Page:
With the security products, we were tackling markets in video surveillance. Now, there are different industries that have video surveillance. The transportation industry in a subway station, the gaming industry in a casino; they each have video surveillance. So, for those industries, it’s pretty easy to say, “Look, we’re a video surveillance product,” because it’s well defined.
A VDI product goes across any industry. Every industry in the whole world could use this product and so we have to figure out how to target it based upon a strata of where performance is designed and architected to be. That’s a much more difficult and challenging marketing problem, and that’s one of the reasons I wanted to join Pivot3 to kind of help them through that.
Speaking of challenges, what hurdles do you foresee?
You’ve got to remember that surveillance is our first product. Surveillance is almost all of our revenue at this moment and time. That’s an important industry; it’s a growth industry to us. I want the surveillance business to grow 50% next year.
One of the pitfalls that you find in companies like this is when you have a new product, sometimes all the people want to rush to the new product. Now that we have this virtual desktop product, I think the big challenge is how can we balance these two things so that employees, customers and channel partners understand it.
We certainly don’t want anyone to think we’re not interested in surveillance because we’re going to virtual desktop. That’s just not the case; surveillance is important to us. It’s almost like when a mom has her second child or her third child. She still loves all her children, but she’s got to spend a little time with each one.
We want people to know that we’re still going to be innovative in surveillance and we’re still going to be aggressive in surveillance. Our clients are still going to have some of the best products out there.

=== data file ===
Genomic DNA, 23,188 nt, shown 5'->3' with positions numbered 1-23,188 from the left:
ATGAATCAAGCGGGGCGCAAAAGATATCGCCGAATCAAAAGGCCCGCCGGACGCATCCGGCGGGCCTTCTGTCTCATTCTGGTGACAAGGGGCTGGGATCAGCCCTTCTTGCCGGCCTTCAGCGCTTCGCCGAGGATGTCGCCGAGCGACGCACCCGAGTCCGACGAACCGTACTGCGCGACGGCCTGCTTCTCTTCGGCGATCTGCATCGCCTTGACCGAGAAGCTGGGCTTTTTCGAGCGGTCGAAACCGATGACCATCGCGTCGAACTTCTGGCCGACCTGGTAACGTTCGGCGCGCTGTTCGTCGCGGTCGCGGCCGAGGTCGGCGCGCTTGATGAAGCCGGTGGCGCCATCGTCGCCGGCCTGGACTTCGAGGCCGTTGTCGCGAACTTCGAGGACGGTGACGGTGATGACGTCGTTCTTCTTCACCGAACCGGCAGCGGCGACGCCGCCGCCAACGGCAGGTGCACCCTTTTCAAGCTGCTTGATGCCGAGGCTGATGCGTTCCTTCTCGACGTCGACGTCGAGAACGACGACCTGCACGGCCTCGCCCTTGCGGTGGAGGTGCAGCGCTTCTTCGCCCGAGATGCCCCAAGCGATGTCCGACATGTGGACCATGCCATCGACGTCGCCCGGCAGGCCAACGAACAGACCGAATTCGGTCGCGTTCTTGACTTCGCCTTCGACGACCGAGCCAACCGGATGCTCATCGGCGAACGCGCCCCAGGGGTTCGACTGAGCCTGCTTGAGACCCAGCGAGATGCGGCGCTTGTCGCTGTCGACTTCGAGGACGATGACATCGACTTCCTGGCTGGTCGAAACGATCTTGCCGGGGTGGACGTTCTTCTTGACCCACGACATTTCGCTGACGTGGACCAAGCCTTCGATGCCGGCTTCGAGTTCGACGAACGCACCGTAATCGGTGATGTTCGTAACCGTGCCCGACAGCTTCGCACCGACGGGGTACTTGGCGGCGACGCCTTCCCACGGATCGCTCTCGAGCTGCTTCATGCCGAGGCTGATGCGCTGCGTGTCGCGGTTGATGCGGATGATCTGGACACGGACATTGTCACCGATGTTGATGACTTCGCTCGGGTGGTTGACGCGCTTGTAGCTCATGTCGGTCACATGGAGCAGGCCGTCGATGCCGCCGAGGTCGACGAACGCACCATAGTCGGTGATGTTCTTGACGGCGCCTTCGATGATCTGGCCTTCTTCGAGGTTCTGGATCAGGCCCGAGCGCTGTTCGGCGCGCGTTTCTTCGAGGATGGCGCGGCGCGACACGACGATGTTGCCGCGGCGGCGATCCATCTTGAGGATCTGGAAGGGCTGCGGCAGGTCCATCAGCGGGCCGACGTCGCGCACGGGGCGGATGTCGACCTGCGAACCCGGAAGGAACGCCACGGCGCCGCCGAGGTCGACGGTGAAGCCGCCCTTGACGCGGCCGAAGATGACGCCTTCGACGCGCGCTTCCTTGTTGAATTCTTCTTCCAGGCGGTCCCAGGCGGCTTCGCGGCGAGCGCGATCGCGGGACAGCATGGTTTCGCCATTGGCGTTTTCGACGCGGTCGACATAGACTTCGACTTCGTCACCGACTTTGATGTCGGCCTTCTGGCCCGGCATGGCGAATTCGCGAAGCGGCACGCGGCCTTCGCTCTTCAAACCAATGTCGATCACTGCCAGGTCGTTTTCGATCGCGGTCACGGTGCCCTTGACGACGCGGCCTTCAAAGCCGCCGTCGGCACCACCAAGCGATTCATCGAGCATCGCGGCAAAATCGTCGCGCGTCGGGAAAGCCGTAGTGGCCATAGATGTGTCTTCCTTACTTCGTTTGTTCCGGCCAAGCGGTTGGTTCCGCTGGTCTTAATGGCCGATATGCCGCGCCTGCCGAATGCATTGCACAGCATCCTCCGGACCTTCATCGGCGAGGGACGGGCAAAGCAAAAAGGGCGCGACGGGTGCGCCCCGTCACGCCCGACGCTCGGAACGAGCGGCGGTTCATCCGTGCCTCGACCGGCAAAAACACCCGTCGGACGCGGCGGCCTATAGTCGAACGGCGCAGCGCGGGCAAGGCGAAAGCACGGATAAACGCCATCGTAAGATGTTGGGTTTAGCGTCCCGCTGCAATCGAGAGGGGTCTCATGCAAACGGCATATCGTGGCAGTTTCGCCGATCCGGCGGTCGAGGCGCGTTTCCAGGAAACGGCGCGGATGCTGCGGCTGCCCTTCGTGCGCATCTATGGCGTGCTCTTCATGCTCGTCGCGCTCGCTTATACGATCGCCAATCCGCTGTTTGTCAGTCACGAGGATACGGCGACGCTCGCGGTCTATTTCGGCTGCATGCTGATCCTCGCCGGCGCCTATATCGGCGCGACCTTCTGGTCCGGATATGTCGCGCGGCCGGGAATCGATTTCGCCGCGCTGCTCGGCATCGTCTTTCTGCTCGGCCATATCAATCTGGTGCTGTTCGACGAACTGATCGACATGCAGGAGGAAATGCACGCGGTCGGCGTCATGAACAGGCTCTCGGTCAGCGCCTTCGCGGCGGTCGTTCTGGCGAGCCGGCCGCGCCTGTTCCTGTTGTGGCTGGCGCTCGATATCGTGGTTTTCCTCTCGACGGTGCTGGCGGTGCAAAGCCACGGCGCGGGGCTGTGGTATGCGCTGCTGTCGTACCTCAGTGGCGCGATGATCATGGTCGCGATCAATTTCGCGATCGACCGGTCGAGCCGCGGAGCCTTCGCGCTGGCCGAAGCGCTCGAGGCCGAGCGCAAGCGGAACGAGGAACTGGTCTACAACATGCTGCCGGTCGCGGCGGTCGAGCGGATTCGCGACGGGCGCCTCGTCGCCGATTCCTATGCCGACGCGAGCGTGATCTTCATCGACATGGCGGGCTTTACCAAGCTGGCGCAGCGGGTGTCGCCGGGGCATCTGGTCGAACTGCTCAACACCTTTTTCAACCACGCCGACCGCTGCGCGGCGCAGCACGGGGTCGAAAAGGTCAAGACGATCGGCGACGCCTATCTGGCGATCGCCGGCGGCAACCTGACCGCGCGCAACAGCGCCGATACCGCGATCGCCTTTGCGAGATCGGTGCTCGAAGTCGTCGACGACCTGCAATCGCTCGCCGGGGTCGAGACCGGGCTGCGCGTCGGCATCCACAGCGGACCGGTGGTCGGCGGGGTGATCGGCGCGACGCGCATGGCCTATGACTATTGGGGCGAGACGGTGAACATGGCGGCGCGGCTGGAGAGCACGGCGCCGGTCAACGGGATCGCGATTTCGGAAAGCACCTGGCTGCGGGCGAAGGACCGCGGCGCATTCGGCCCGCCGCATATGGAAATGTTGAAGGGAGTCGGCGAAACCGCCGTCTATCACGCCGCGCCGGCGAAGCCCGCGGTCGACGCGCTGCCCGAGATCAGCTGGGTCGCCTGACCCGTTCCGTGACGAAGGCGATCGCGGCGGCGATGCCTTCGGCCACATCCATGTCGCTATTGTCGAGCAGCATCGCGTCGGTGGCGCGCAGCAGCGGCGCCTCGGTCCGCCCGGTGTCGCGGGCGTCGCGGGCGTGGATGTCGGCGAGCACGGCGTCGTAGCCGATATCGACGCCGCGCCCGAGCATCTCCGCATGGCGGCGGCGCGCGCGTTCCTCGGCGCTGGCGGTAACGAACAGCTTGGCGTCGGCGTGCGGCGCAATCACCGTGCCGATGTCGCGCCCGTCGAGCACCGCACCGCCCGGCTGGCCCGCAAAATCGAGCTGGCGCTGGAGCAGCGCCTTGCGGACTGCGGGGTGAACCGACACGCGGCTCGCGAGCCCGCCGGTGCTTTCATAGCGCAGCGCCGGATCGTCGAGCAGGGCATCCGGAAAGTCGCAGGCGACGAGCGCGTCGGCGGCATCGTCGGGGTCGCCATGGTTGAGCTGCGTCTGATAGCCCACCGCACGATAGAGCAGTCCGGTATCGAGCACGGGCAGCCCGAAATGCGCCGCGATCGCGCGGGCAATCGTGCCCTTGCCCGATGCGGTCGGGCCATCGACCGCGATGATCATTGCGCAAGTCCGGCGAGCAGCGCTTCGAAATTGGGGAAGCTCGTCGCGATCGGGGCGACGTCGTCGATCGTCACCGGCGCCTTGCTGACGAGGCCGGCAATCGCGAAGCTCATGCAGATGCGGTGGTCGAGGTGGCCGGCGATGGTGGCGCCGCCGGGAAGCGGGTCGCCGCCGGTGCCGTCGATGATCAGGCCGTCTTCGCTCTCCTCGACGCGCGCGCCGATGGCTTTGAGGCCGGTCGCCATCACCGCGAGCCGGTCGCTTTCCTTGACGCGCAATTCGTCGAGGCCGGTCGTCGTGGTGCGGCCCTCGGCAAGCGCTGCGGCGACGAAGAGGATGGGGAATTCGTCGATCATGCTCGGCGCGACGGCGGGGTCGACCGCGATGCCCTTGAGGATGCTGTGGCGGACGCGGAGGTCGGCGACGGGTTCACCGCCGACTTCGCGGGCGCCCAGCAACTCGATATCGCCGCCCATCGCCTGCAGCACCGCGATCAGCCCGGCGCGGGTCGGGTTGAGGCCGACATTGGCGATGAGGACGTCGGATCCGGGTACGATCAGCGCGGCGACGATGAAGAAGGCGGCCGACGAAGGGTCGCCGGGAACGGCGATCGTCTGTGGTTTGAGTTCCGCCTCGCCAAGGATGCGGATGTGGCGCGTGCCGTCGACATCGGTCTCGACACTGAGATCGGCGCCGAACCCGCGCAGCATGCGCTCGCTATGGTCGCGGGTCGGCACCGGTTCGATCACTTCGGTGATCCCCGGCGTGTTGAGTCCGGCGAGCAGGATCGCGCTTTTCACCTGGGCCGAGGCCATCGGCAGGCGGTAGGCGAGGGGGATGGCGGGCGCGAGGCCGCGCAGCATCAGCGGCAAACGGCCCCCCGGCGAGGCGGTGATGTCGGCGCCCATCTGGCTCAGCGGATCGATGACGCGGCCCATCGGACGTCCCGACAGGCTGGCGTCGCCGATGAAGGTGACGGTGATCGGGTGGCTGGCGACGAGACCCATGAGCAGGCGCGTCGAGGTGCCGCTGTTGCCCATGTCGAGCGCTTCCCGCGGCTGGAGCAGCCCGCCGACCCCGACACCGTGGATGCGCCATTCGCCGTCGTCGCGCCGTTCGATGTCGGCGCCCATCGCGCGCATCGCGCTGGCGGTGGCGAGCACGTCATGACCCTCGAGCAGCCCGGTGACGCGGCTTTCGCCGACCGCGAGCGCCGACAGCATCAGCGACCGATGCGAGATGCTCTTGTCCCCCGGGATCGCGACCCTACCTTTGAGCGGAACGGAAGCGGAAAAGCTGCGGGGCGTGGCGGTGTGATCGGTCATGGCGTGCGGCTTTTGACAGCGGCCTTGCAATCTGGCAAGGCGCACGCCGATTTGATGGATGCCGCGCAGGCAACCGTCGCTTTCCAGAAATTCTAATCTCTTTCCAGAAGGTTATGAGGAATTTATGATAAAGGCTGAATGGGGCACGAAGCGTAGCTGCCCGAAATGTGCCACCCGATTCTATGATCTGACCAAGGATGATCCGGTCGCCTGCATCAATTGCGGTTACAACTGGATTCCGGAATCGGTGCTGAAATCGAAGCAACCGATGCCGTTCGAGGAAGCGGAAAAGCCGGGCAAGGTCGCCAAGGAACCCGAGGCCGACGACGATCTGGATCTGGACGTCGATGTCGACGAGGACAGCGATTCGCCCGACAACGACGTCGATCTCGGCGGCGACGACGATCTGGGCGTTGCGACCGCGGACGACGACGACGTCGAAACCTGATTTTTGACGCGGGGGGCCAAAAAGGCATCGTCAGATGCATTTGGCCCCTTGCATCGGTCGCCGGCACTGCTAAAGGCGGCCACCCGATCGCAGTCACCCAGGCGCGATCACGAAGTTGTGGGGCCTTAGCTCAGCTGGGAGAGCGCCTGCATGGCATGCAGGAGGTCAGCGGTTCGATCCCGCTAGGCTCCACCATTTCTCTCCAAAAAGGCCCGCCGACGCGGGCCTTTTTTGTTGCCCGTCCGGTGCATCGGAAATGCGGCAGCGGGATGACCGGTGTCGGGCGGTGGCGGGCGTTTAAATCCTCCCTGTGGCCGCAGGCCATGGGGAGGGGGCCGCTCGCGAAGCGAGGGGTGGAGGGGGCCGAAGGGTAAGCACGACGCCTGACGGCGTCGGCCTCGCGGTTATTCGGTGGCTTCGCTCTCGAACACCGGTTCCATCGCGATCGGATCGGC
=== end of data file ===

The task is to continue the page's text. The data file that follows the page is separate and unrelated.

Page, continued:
You mentioned that you wanted to grow the surveillance sector by 50% next year. What are your plans to do that?
First off, the segment itself has grown pretty darn close to that. People are adding more sophisticated cameras by putting in HD cameras versus analog cameras. That causes a lot more data to be stored, so they have to buy more storage. We don’t have to knock out 10 other competitors in order to grow aggressively. We just have to ride the wave and have our share.
I’d like to get a little more than our share. I’d like to be one of the fastest-growing vendors, but it’s not hand-to-hand with a fixed sized market. This market is growing pretty fast on its own, so it’s a matter of keeping up and making sure your products are fresh, making sure they’re competitive, making sure they are priced right and presented right.
We’re getting close to 2014. What do you anticipate is going to be the most pressing issue in the security industry next year?
Right now, each system is a discreet system, so if you’re in a neighborhood and there is a hi-rise office building and there is a shopping center that has video surveillance out in the parking lot, each of those systems are discreet systems. I don’t know if this will happen next year, but I think that the next level of security is going to be people passing from system to system.
When the bombing happened at the Boston Marathon, people were tracked as they were walking down the street and afterwards, crossing multiple systems that mu
ltiple people had and they had to go back and stitch that together. They had to do that with a lot of manual effort.
Is there anything that you would like to add?
One thing that I always like to add for this industry and for Pivot3 is that we’re here and we’re going to be here. If you look at the surveillance industry storage companies, there have been a bunch of people in and out of that industry. People make great claims and they say they are going to be longstanding players and they do it for a couple of years and then they drop out. There have been a lot of ins and outs for storage players in surveillance and that’s not the case with us. We’ve been in [this sector] for years and we plan to be in for years from now.
Ashley Willis | Associate Editor